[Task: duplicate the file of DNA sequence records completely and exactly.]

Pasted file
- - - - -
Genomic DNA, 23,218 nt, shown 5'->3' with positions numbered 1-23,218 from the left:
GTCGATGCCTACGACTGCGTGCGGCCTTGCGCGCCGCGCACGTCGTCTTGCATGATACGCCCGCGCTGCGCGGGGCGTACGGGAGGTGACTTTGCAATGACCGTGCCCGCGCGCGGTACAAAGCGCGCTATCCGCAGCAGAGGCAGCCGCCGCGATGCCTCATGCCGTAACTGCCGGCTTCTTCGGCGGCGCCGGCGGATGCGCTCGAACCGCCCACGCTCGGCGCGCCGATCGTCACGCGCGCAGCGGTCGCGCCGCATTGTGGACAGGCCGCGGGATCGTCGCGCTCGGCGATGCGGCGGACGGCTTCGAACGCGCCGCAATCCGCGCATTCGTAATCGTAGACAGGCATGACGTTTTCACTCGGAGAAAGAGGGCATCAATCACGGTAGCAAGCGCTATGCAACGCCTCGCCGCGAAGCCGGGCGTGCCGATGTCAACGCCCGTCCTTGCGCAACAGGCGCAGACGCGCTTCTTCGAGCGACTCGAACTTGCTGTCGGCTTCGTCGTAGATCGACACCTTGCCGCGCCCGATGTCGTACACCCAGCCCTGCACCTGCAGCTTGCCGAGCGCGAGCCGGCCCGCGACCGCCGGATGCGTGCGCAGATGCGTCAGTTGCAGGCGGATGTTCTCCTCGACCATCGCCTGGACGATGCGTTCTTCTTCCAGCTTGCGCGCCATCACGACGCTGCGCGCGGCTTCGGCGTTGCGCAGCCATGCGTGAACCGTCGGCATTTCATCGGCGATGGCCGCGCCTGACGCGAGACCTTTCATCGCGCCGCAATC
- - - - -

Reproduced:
Genomic DNA, 23,218 nt, shown 5'->3' with positions numbered 1-23,218 from the left:
GTCGATGCCTACGACTGCGTGCGGCCTTGCGCGCCGCGCACGTCGTCTTGCATGATACGCCCGCGCTGCGCGGGGCGTACGGGAGGTGACTTTGCAATGACCGTGCCCGCGCGCGGTACAAAGCGCGCTATCCGCAGCAGAGGCAGCCGCCGCGATGCCTCATGCCGTAACTGCCGGCTTCTTCGGCGGCGCCGGCGGATGCGCTCGAACCGCCCACGCTCGGCGCGCCGATCGTCACGCGCGCAGCGGTCGCGCCGCATTGTGGACAGGCCGCGGGATCGTCGCGCTCGGCGATGCGGCGGACGGCTTCGAACGCGCCGCAATCCGCGCATTCGTAATCGTAGACAGGCATGACGTTTTCACTCGGAGAAAGAGGGCATCAATCACGGTAGCAAGCGCTATGCAACGCCTCGCCGCGAAGCCGGGCGTGCCGATGTCAACGCCCGTCCTTGCGCAACAGGCGCAGACGCGCTTCTTCGAGCGACTCGAACTTGCTGTCGGCTTCGTCGTAGATCGACACCTTGCCGCGCCCGATGTCGTACACCCAGCCCTGCACCTGCAGCTTGCCGAGCGCGAGCCGGCCCGCGACCGCCGGATGCGTGCGCAGATGCGTCAGTTGCAGGCGGATGTTCTCCTCGACCATCGCCTGGACGATGCGTTCTTCTTCCAGCTTGCGCGCCATCACGACGCTGCGCGCGGCTTCGGCGTTGCGCAGCCATGCGTGAACCGTCGGCATTTCATCGGCGATGGCCGCGCCTGACGCGAGACCTTTCATCGCGCCGCAATC